We need ground rules for geo information

Most people realise that technology shapes our lives, but few appreciate how much it shapes our laws. Consider the flint that Stone Age man fashioned. He could hardly have imagined, as he was using it to light a fire or hack a carcass apart, that his descendants would one day promote that kind of inventive step through patents.
So it is with the wonder of our age, the computer. We’ve scarcely started to grasp the scale of the changes information technology will bring this century.
One application is to help analyse, map and collate features of our surroundings across the planet and keep track of activity on it. This geo-information has tremendous benefits and is gaining in sophistication and power all the time.
Data sources to produce geo-information come from satellites, together with aerial and ground observation equipment around the world. They collect data from different parts of the electromagnetic spectrum or from probing with radar or with sonar in air or water. Their output can then be processed into multiple formats, depending on ultimate use, including images with layers of content added.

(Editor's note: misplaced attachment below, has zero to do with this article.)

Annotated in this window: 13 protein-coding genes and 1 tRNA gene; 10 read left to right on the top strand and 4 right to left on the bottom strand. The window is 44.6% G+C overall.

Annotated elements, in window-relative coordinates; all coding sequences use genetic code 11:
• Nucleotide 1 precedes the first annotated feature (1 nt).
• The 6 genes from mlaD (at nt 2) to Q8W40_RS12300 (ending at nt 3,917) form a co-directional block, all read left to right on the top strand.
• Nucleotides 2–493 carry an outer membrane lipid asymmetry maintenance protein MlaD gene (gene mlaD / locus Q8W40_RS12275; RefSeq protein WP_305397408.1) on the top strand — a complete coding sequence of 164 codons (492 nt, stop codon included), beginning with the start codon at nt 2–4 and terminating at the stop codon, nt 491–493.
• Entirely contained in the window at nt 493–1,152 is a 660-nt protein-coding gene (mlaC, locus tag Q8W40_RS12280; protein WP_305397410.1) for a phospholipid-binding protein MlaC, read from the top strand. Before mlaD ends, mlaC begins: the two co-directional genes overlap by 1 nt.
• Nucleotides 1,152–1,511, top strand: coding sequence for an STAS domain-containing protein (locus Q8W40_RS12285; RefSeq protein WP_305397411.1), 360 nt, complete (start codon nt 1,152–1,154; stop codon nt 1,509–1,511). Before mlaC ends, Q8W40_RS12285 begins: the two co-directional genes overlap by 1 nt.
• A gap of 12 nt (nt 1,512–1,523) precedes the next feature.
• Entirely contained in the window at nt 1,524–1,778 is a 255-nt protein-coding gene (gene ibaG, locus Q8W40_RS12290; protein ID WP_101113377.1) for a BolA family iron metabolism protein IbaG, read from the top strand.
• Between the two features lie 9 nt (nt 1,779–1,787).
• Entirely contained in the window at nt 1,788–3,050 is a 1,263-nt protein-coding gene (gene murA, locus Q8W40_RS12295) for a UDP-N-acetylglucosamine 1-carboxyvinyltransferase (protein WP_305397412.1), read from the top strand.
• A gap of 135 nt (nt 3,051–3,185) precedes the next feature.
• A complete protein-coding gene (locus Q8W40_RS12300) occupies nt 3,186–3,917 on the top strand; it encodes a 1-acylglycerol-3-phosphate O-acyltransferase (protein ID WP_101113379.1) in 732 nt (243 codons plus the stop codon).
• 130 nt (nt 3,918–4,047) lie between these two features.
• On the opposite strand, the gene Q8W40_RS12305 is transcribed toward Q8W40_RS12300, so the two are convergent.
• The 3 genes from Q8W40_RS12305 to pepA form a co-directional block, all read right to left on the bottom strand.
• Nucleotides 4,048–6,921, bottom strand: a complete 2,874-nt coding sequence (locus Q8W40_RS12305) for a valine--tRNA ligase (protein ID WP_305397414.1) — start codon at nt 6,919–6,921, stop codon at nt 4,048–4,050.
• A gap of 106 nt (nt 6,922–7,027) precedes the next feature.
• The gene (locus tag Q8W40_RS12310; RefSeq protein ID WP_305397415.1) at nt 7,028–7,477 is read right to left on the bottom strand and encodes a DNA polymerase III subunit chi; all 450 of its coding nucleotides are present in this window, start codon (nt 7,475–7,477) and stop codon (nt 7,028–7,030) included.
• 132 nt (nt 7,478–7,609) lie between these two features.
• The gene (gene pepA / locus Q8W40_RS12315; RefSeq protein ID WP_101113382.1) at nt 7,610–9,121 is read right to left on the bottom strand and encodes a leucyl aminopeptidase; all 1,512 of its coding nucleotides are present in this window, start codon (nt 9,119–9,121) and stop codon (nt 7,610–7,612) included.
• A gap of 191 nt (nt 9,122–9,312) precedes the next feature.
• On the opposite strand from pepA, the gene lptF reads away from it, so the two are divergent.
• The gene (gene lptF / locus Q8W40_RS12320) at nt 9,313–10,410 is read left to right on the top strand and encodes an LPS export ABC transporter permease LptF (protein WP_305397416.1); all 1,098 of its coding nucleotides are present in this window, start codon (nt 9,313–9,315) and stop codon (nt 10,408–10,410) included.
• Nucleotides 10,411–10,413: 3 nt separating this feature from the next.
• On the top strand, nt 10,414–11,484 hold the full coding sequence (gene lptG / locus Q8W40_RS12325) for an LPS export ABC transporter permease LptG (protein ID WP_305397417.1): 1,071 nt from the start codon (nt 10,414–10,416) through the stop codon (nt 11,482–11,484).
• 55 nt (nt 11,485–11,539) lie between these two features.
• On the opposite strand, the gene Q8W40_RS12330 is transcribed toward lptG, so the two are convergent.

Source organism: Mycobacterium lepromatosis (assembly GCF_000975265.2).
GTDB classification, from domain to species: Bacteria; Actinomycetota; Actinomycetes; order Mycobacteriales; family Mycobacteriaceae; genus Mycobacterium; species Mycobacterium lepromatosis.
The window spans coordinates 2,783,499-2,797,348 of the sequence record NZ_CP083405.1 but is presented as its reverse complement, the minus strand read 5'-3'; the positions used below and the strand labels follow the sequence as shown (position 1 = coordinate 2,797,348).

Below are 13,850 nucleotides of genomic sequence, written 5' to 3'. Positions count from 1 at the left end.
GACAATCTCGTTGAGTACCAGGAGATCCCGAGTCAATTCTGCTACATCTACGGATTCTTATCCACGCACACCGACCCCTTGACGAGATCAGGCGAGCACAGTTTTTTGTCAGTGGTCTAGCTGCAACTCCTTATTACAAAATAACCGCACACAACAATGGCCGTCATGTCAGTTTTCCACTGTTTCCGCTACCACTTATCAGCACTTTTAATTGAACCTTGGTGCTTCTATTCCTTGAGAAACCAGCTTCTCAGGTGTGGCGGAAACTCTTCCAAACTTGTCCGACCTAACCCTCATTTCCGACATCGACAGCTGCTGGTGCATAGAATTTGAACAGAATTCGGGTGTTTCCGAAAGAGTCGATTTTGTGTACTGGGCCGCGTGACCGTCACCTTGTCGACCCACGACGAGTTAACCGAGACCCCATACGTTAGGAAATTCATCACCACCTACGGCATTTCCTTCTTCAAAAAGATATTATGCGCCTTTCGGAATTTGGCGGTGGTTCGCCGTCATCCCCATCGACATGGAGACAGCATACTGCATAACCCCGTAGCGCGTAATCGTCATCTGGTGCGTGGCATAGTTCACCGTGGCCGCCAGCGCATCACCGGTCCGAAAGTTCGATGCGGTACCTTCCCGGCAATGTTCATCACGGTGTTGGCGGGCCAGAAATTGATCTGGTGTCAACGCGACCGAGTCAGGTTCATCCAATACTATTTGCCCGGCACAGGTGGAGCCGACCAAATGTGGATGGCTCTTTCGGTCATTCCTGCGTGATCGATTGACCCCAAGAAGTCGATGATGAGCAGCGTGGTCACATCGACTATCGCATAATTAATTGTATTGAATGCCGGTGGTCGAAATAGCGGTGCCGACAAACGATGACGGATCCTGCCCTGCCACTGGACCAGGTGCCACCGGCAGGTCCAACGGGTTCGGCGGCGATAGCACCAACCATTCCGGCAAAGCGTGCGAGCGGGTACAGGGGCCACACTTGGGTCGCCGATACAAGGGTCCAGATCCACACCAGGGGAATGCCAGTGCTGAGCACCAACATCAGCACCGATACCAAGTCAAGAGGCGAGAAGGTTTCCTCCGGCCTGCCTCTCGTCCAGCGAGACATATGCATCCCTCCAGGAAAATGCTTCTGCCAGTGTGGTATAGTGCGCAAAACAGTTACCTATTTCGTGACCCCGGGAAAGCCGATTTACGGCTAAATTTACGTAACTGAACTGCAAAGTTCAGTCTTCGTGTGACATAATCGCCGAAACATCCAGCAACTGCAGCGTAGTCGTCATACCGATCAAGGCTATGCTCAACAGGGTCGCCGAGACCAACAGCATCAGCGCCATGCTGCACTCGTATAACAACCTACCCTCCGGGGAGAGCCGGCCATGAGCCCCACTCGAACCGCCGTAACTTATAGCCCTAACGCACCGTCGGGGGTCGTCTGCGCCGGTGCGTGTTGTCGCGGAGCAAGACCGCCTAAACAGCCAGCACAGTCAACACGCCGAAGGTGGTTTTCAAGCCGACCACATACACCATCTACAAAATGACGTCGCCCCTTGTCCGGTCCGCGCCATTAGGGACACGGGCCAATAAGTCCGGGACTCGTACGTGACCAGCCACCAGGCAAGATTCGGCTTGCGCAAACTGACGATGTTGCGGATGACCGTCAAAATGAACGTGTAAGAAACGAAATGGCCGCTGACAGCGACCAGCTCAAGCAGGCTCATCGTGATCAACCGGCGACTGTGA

The scale of the phenomenon and the quantities of data involved are barely imaginable, but the effect is for humanity to be endowed with new senses that can reach to the Earth’s farthest corners. How this will affect our behaviour as individuals and societies will be one of the biggest questions of the Information Age.